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Sterling weakness hits Irish beef market

Irish beef farmers are losing €2 million (£1.83m) every week after weaker sterling hits exports to the UK


Alex   Black

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Alex   Black
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Sterling weakness hits Irish beef market

The UK was Ireland’s most important market, with the UK importing 170,600 tonnes of Irish beef in 2016, or 70 per cent of all imports.

 

But the fall in sterling has impacted cattle prices in the Republic of Ireland.

 

Sterling crisis

 

The Irish Farmers’ Association (IFA) has demanded ‘urgent action’ from the Government to tackle what it called the ‘sterling crisis’ for beef farmers and mushroom growers.

 

IFA president Joe Healy said the crisis can no longer be ‘brushed aside’.

 

“Since April, the UK beef market is up 7 per cent. As our most important market, this should be good news. The problem is sterling is down 8 per cent in the same time period,” he said.

 

Mr Healy called on the Irish Government to demand the CAP Crisis Reserve fund be used to provide direct support to farmers, secure direct support at EU level for affected producers through CAP Market Support measures and request an increase in EU State Aid De Minimis limits to target support at the mushroom sector.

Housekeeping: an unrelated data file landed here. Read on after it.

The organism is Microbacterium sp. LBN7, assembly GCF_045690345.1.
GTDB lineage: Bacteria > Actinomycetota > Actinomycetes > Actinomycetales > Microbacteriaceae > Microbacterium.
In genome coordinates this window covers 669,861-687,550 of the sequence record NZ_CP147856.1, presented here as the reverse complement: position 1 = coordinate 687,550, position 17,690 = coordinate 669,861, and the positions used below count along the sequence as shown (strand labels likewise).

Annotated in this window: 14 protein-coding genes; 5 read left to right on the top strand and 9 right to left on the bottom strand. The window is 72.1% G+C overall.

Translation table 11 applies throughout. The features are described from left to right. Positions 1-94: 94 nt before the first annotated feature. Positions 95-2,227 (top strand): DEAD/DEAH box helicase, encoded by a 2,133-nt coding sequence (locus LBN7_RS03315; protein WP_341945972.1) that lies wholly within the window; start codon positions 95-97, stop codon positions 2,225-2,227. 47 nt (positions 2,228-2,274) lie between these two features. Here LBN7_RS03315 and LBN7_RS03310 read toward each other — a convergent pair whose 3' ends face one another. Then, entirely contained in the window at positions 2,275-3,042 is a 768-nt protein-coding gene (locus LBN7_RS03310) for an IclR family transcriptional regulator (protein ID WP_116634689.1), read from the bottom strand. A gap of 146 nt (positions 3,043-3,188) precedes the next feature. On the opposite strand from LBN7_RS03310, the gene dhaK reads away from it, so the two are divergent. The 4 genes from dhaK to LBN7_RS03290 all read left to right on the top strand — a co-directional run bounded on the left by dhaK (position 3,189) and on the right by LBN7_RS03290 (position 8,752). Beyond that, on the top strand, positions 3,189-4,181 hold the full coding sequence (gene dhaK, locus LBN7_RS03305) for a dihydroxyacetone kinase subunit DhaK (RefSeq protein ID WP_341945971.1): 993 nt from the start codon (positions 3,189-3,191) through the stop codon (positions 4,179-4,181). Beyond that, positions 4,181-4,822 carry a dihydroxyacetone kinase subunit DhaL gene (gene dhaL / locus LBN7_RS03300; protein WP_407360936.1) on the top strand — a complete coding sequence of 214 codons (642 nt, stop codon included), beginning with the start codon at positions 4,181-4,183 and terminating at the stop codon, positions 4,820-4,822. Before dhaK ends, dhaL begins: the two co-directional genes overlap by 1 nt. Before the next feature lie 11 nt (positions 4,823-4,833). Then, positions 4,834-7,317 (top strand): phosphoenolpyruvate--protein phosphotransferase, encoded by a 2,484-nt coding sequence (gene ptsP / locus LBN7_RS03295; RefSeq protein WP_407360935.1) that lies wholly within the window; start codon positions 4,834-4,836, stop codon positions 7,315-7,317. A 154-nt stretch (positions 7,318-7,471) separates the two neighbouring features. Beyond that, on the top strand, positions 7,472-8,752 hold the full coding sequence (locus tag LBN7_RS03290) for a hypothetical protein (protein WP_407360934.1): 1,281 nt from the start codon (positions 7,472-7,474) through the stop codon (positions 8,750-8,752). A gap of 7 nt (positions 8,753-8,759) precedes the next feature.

He added the Government ‘must’ provide funding support at a national level in its Budget 2018.


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Northern Irish processors 'taking advantage' of poor weather

In Northern Ireland, beef prices have also been falling and Ulster Farmers Union (UFU) has accused processors of trying to take advantage of farmers struggling with poor weather.

 

More cattle have headed to processors, with many farmers choosing to sell rather than keep cattle housed much earlier than usual.

 

UFU beef and lamb chairman Crosby Cleland said the attempts of local processors to drop prices were out of step with improving conditions in Great Britain.

 

“Northern Ireland beef is largely being sold at premium prices on the shelves of the big UK retailers so there is absolutely no reason why processing companies here cannot return beef prices comparable with those in Great Britain.

 

“The fact they are currently unwilling to match prices being paid in GB shows a lack of commitment from processors to support their supply base,” he said.

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